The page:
Bin Laden says US seeks to exploit Iraqi oil
Al Qaeda leader Osama bin Laden accused Washington of plotting to take control of Iraq's oil and urged Iraqis to reject efforts to rebuild a US-backed national unity government there.
The militant leader also vowed in an audio recording posted on the internet on Saturday to expand its jihad to liberate all Palestinian land and said his group will never recognise Israel.
"America seeks, alongside its agents in the region, to create an allied government ... that would accept in advance the presence of major US bases in Iraq and give the Americans all they wish of Iraq's oil," he said.
The Saudi-born militant said the envisaged Iraqi government was also meant to help Washington "fully dominate" the region with help from allies such as Saudi Arabia.
"The government of Riyadh is still playing its wicked roles," he said, describing Saudi Arabia's King Abduallah as the United States' "chief agent".
Referring to a Saudi push in February to help Palestinian rivals agree a unity government which fell apart in June, he said Riyadh was part of a scheme to lure Islamist Palestinian militant group Hamas away from its jihadist roots.
"I assure our kin in Palestine especially that we shall expand our jihad ... We will not recognise a state for the Jews over even an inch of Palestinian soil," he said.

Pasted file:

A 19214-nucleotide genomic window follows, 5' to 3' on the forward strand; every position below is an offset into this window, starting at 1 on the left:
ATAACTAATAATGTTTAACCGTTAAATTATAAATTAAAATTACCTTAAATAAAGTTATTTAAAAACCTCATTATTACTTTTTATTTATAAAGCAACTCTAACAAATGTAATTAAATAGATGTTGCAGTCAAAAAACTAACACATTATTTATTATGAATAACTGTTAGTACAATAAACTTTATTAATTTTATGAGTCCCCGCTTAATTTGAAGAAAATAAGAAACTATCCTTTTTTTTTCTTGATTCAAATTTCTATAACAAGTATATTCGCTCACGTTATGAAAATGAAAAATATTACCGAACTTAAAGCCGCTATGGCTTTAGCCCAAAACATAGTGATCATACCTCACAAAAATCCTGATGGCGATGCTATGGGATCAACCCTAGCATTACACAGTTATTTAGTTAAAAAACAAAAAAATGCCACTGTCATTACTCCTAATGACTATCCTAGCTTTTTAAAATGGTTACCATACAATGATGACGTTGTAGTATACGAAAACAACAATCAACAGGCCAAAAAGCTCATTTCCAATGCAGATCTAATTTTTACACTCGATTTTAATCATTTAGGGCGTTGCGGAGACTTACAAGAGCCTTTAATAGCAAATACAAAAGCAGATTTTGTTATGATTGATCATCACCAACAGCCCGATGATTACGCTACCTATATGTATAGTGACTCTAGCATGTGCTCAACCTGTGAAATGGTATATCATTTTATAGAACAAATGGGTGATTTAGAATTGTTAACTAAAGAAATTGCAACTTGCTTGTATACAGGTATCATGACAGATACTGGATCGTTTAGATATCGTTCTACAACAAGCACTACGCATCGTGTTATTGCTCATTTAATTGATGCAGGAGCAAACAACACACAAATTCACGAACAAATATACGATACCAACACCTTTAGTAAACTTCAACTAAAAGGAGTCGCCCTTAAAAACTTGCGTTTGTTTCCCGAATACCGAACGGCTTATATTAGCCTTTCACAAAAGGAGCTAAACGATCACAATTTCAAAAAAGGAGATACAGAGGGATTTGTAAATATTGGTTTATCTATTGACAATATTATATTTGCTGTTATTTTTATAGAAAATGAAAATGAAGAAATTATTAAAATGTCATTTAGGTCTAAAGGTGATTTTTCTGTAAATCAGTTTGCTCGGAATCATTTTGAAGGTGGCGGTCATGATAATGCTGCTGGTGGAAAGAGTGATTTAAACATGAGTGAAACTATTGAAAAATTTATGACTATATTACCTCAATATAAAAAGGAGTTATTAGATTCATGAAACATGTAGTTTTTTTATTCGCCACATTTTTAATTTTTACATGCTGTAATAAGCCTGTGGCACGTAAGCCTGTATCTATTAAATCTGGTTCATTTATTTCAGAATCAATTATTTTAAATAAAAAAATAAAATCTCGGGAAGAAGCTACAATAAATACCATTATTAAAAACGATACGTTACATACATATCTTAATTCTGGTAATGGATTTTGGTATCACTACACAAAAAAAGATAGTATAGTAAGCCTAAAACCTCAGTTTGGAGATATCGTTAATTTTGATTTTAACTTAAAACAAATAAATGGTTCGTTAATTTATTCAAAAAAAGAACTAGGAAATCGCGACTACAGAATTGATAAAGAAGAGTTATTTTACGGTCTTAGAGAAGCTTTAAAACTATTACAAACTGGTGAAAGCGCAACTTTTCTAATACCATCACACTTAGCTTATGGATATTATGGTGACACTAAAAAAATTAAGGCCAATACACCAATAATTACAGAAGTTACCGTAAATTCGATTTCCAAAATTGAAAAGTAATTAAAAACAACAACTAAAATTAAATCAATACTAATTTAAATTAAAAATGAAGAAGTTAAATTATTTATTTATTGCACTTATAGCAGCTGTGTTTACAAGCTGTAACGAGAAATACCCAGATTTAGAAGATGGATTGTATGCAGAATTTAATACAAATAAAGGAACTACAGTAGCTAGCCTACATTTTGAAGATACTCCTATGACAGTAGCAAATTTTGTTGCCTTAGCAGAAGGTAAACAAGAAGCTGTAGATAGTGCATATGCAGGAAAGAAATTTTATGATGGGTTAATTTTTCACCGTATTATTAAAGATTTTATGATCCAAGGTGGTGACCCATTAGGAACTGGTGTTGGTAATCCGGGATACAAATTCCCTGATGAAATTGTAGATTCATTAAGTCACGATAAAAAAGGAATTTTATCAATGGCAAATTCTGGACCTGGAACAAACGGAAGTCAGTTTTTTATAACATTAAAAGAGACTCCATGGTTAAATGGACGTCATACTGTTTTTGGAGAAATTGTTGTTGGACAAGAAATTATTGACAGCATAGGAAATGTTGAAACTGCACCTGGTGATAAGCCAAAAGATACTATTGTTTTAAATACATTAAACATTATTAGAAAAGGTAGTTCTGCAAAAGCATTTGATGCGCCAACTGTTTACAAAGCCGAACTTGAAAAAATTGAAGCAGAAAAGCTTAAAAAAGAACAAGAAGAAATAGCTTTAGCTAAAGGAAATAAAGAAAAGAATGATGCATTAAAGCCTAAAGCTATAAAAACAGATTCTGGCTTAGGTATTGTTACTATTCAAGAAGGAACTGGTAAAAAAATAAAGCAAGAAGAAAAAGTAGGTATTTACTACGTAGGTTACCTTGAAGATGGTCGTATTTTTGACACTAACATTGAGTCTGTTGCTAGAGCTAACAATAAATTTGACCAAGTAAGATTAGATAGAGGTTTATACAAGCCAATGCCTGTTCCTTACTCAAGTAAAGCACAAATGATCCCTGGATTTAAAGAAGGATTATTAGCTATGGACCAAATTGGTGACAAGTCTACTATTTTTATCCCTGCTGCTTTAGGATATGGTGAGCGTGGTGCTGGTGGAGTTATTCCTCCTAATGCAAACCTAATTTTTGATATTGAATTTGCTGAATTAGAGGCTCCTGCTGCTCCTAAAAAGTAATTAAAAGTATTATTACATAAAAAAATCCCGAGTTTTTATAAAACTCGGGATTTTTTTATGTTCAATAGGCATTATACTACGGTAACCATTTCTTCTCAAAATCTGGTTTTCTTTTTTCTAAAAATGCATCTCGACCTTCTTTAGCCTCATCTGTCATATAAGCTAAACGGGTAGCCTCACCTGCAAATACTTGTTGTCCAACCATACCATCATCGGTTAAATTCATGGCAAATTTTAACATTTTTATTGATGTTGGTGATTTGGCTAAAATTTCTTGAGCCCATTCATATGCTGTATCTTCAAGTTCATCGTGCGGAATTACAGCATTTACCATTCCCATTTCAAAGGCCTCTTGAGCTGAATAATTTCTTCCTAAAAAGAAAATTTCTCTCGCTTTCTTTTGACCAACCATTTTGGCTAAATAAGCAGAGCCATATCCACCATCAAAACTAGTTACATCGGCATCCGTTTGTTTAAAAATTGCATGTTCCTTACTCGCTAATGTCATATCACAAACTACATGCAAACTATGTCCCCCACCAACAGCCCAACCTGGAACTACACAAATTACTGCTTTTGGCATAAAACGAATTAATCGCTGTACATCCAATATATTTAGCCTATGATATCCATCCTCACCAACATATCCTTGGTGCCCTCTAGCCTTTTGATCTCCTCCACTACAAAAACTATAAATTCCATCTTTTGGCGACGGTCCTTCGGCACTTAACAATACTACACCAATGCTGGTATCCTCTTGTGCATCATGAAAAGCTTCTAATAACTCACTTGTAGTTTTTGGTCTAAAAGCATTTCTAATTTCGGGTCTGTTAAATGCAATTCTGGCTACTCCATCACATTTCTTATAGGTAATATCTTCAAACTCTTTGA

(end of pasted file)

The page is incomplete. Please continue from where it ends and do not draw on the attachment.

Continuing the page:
Bin Laden did not mention accusations that Al Qaeda was behind Thursday's assassination of Pakistani opposition leader Benazir Bhutto. A Qaeda-allied militant leader there has denied involvement.
But bin Laden took a swing at Sayyed Hassan Nasrallah, the leader of Iran-backed Lebanese Hezbollah guerrillas, for accepting the expansion of a United Nations force in Lebanon after the Shi'ite group's war with the Jewish state in 2006.
The peacekeepers dispatched to Lebanon after the war were there to "protect the Jews", said bin Laden, whose group belongs to a school of Islam that sees Shi'ite Muslims as heretics.
Bin Laden said Washington was planning to form a new Iraqi national unity government and warned that those who took part would be turning their backs on Islam.
Sunni Arabs pulled out of Prime Minister Nuri al-Maliki's Shi'ite-led government earlier this year, accusing it of being too sectarian.
He also urged Iraqis not to join counter-insurgency patrols -- predominantly Sunni Arab tribal police funded by the U.S. military to fight al Qaeda and reduce violence -- and criticised the Saudi government for pro-US policies in Iraq.
White House spokesman Tony Fratto said in a statement the tape was a reminder of al Qaeda's continued activities in Iraq.
"This is a reminder that the aim of al Qaeda in Iraq is to block democracy and freedom for all Iraqis. It also reminds us that the mission to defeat al Qaeda in Iraq is critically important and must succeed," Fratto said.
A US counter-terrorism official said Washington was aware of the recording and was looking into it: "There has never been a fake bin Laden tape, so there really wouldn't be any reason going in to believe it would be anything other than authentic."
Earlier on Saturday, Iraq's Interior Ministry said Sunni Arab al Qaeda's influence in Iraq had dramatically fallen, with 75 per cent of its networks and 70 per cent of its activities having been eliminated. (Reuters)
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